Josiah Conder (architect)

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Josiah Conder
Josiah-Conder-Portrait-1.jpg
Josiah Conder
Born (1852-09-28)28 September 1852
London, England
Died 21 June 1920(1920-06-21) (aged 67)
Tokyo, Japan
Nationality English
Alma mater University of London
Awards Order of the Sacred Treasures
Statue of Josiah Conder on the campus of University of Tokyo

Josiah Conder (28 September 1852 – 21 June 1920) was a British architect who worked as a foreign advisor to the government of Meiji period Japan. He designed numerous public buildings in Tokyo, including the Rokumeikan, and educated many Japanese architects who later won distinction (notably Tatsuno Kingo and Katayama Tōkuma), and hence Japanese called him the "father of Japanese modern architecture."[1]

Early career[edit]

Conder was born in Kensington, London as the son of a banker and educated at Bedford Modern School.[2] After graduating from the University of London, Conder worked for the Gothic architect William Burges for two years. In 1876 he was awarded the Soane Medal, before being chosen by the Royal Institute of British Architects for the post of professor of architecture at the Imperial College of Engineering, in Tokyo.[3]

Career in Japan[edit]

Invited by the Japanese government, Conder taught at the Imperial College of Engineering in Tokyo from 1877. He was the school's first professor of architecture.[4] He was charged with transforming the Marunouchi area into a London-style business district. He was a teacher of five famous Japanese architects: Tatsuno Kingo, Katayama Tōkuma, Sone Tatsuzō, Satachi Shichijirō and Shimoda Kikutarō who were among the first Japanese architects to build western-style buildings in Japan in the Meiji era.[5][6]

Despite being resident in Japan he kept up a professional affiliation with the Royal Institute of British Architects, becoming an Associate in 1874 and a Fellow in 1884. He became a part-time lecturer until, in 1888, he set up his own practice. Some of his former students set up the Architectural Institute of Japan and Conder was made its first honorary president.[7] He was awarded the Order of the Sacred Treasures (3rd class) in 1894.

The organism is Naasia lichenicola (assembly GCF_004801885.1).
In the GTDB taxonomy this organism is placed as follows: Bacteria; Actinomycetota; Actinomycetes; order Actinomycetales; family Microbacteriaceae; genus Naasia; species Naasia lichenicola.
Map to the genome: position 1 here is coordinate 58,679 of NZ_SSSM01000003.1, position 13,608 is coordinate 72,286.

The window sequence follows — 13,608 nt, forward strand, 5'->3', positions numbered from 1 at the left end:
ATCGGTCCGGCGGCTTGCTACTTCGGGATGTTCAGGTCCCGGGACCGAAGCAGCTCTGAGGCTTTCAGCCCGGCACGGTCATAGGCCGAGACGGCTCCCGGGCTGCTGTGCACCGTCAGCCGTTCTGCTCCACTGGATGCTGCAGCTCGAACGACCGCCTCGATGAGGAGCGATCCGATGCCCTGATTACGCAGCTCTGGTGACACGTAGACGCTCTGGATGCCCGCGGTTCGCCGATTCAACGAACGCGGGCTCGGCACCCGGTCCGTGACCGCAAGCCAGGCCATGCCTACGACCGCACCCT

Conder developed a keen interest in Japanese arts, and after a long period of petitioning, was finally accepted to study painting with the artist Kawanabe Kyōsai. He was given the name Akihide (暁英?) by his teacher (incorporating the character 'ei/hide' from the Japanese name for Britain).

His studies led to a number of publications, among them 'The Flowers of Japan and The Art of Floral Arrangement' (1891), 'Landscape Gardening in Japan' (1893) and 'Paintings and Studies by Kawanabe Kyosai' (1911).

In 1915 Tokyo Imperial University awarded him an honorary doctorate.[8] He remained in Japan for the rest of his life. His grave is at the temple of Gokoku-ji in Bunkyo, Tokyo.

Notable buildings[edit]

Former Iwasaki Family House and Garden (1896)

Conder's architectural designs incorporated a wide variety of styles, including both European and colonial elements. Although he designed over fifty buildings during his career in Japan, many are no longer extant.

Notable buildings surviving today are the residence of Iwasaki Yanosuke, founder of the Mitsubishi group in Yushima (1896, now the Kyu-Iwasaki-tei) and the Mitsui Club in Mita (1913).

First book in English on ikebana[edit]

After a lecture at the Asiatic Society of Japan Conder wrote a book on ikebana in English called "The Flowers of Japan and the Art of Floral Arrangement". He studied Enshu school ikebana.

Gallery[edit]

See also[edit]

Notes[edit]

  1. ^ Watanabe, Toshio (2006). "Japanese Imperial Architecture". In Ellen P, Conant. Challenging Past And Present: The Metamorphosis of Nineteenth-Century Japanese Art. University of Hawaii Press. 
  2. ^ "Bedford Modern School of the Black And Red", by Andrew Underwood (1981)
  3. ^ Stewart (2002), p33
  4. ^ Stewart (2002), p33
  5. ^ National Diet Library: "Imperial Household Museum of Kyoto – Western-style Building from the Meiji Era."
  6. ^ Checkland, Olive (2003) Japan and Britain after 1859: Creating cultural bridges RoutledgeCurzon, London, page 78, ISBN 0-7007-1747-1
  7. ^ Stewart (2002), p36
  8. ^ Stewart (2002), p37

References[edit]

External links[edit]